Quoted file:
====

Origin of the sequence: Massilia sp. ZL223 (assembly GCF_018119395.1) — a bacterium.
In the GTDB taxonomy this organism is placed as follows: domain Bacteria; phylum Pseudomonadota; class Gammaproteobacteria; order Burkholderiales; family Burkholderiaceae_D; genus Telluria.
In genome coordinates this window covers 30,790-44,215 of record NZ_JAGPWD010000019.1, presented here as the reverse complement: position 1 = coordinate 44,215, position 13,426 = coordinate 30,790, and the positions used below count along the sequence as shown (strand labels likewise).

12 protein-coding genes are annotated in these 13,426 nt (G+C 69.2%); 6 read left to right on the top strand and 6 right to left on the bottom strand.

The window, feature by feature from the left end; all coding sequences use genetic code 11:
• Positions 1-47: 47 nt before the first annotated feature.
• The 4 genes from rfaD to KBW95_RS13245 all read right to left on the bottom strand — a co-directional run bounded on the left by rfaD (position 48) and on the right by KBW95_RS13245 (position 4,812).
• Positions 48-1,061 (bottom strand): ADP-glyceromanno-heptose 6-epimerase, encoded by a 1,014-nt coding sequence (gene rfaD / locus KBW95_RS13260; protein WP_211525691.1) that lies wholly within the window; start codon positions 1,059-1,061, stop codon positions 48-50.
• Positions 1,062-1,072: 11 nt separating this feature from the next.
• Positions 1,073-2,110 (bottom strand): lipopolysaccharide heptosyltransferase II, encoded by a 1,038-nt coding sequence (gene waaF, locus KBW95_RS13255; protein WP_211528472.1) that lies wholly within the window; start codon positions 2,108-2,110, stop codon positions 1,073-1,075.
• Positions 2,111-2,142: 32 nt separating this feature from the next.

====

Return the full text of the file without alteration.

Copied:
Origin of the sequence: Massilia sp. ZL223 (assembly GCF_018119395.1) — a bacterium.
In the GTDB taxonomy this organism is placed as follows: domain Bacteria; phylum Pseudomonadota; class Gammaproteobacteria; order Burkholderiales; family Burkholderiaceae_D; genus Telluria.
In genome coordinates this window covers 30,790-44,215 of record NZ_JAGPWD010000019.1, presented here as the reverse complement: position 1 = coordinate 44,215, position 13,426 = coordinate 30,790, and the positions used below count along the sequence as shown (strand labels likewise).

12 protein-coding genes are annotated in these 13,426 nt (G+C 69.2%); 6 read left to right on the top strand and 6 right to left on the bottom strand.

The window, feature by feature from the left end; all coding sequences use genetic code 11:
• Positions 1-47: 47 nt before the first annotated feature.
• The 4 genes from rfaD to KBW95_RS13245 all read right to left on the bottom strand — a co-directional run bounded on the left by rfaD (position 48) and on the right by KBW95_RS13245 (position 4,812).
• Positions 48-1,061 (bottom strand): ADP-glyceromanno-heptose 6-epimerase, encoded by a 1,014-nt coding sequence (gene rfaD / locus KBW95_RS13260; protein WP_211525691.1) that lies wholly within the window; start codon positions 1,059-1,061, stop codon positions 48-50.
• Positions 1,062-1,072: 11 nt separating this feature from the next.
• Positions 1,073-2,110 (bottom strand): lipopolysaccharide heptosyltransferase II, encoded by a 1,038-nt coding sequence (gene waaF, locus KBW95_RS13255; protein WP_211528472.1) that lies wholly within the window; start codon positions 2,108-2,110, stop codon positions 1,073-1,075.
• Positions 2,111-2,142: 32 nt separating this feature from the next.